But at the same time, this co-option has also meant that leftists can no longer claim automatic or unqualified allegiance from the groups it claims to represent politically, as more women and minorities become represented in conservative political and professional organizations and among the “values voters” swing bloc. Moreover, as political and social equality become more perceived facts,[*] leftist political organizations have been made less relevant except insofar as they defend existing policy initiatives and legal measures. For instance, as more working mothers appear at the highest levels of the corporate world or voluntarily give up their careers for home care, abortion as a necessity for gender equality becomes less defensible, and more women appear at the forefront of the pro-life movement to challenge pro-abortion feminists head-on.
The gay-liberation movement’s struggle for same-sex marriage, then, is one of a small handful of areas where progress, as defined by assimilationist theory, is possible; in other areas, liberals are either in defensive mode or looking to “tweak” the current system in small ways, to secure earlier victories and improve their performance.
* * *
If homosexuality is not an innate orientation, present at conception, we must still realize that—for the most part—it’s also not precisely a matter of conscious choice, born of a desire to be different. Rather, if—as the reparative therapists inform us—homosexuality is one of many symptoms of certain childhood traumas, then it is a seeking-out of reconnection with the world of the gender that they were pushed out of. To indulge ourselves in a language that treats them as inferior or intentionally evil is to exacerbate the trauma and separation.
In challenging the conventional wisdom on homosexuality, we must remember that this is part of a general challenge to the conventional wisdom on human sexual relationships and the sexual revolution. We aren’t seeking to push women back out of the boardrooms or government, nor are we looking to re-criminalize homosexuality; we reject the labels “homophobia” and “sexism” as critically irrelevant ad hominem attacks. We must stress, rather, that much of what liberalism has accomplished so far in racial and sexual equality is good and valuable, and merits furthering.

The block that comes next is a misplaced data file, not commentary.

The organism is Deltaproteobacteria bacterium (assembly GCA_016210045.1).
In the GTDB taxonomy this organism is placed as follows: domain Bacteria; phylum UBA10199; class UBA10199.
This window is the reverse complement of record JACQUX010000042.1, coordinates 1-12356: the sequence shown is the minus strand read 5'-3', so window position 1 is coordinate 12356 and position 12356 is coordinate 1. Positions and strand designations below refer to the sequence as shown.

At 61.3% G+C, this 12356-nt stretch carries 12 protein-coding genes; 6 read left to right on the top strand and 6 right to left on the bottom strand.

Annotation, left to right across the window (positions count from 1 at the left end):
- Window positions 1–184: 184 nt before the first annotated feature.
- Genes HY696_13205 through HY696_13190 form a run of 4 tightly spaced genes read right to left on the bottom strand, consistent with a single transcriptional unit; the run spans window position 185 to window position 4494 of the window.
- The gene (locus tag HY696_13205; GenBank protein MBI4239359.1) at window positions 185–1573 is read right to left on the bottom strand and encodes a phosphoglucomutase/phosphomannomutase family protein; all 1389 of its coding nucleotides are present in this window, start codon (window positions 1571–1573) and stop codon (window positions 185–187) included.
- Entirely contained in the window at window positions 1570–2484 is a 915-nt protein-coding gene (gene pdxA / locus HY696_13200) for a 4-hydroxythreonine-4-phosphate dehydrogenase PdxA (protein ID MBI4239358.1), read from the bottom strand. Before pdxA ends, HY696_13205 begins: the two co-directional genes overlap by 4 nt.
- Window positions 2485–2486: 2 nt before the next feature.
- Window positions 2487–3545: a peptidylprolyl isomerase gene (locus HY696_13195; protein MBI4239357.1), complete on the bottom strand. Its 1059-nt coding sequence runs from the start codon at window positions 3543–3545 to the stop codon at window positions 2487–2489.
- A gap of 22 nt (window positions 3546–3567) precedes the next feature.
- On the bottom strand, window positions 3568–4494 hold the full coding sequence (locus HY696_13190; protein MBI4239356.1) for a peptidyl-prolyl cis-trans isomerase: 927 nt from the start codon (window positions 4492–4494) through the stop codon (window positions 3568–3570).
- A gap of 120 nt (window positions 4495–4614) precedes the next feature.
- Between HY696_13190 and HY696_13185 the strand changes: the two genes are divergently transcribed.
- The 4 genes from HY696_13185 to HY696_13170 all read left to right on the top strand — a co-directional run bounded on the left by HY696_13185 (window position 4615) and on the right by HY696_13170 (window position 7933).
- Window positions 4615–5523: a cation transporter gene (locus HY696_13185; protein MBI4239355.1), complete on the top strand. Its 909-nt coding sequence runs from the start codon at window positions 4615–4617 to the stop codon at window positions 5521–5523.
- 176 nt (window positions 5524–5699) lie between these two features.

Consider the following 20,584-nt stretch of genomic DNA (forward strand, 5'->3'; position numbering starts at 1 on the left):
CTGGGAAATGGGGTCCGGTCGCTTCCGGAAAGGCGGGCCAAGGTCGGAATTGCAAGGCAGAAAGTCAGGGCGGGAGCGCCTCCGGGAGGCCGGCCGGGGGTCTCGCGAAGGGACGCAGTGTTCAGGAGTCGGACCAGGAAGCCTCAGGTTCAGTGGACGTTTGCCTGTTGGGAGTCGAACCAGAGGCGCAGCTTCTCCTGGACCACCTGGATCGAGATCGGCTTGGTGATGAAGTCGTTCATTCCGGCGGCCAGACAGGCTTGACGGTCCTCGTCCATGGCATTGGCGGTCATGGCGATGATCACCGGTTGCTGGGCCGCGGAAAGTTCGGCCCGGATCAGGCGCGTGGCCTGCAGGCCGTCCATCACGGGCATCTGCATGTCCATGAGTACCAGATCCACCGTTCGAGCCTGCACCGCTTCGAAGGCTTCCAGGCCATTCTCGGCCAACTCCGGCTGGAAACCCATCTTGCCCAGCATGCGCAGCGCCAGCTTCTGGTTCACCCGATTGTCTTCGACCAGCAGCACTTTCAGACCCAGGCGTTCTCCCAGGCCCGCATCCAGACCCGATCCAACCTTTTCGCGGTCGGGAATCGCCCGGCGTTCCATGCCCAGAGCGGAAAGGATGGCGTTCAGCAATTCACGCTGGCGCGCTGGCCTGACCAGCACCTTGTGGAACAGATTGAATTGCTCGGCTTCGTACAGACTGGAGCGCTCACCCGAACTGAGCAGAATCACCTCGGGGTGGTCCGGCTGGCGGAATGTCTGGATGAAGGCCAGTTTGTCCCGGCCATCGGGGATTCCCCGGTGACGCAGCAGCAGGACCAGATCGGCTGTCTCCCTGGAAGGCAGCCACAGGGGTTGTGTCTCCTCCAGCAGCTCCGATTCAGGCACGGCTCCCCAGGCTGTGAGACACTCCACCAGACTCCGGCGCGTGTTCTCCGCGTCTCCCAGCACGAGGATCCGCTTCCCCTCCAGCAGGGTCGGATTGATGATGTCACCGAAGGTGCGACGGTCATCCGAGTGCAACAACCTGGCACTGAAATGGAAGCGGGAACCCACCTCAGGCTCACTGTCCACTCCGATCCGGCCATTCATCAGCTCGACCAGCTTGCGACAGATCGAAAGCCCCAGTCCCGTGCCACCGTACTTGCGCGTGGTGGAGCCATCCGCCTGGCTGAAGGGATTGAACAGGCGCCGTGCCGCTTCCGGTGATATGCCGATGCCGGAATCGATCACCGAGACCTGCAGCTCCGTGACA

Instead, we are seeking to mend a general viewpoint of sex, marriage, family and child-rearing that has separated itself from biological and social reality and which has damaged Western civilization far more than it has helped. Moreover, we seek to show that Christian sexual morality, which puts reproduction back into its proper place in human life, is better at building stable communities and cherishing sexuality for the gift it is.
With this, I think I can bring this series of posts to an end. It almost seems as though I’ve been trying to make up for the sparseness of my earlier output in one weekend. I can’t promise to start posting more frequently, but I hope to do so.
[*] Watching post-election commentary on CNN in the break room at work, I heard one black talking-head grumble, “Having a black president doesn’t wipe away high dropout rates among black students from college.” I said out loud, “But it does give a basis for hope.” Whereupon a couple of black co-workers sitting with me in the room burst out in cheers. (I didn’t vote for Barack Obama, but I can see why they would—he is their John F. Kennedy.)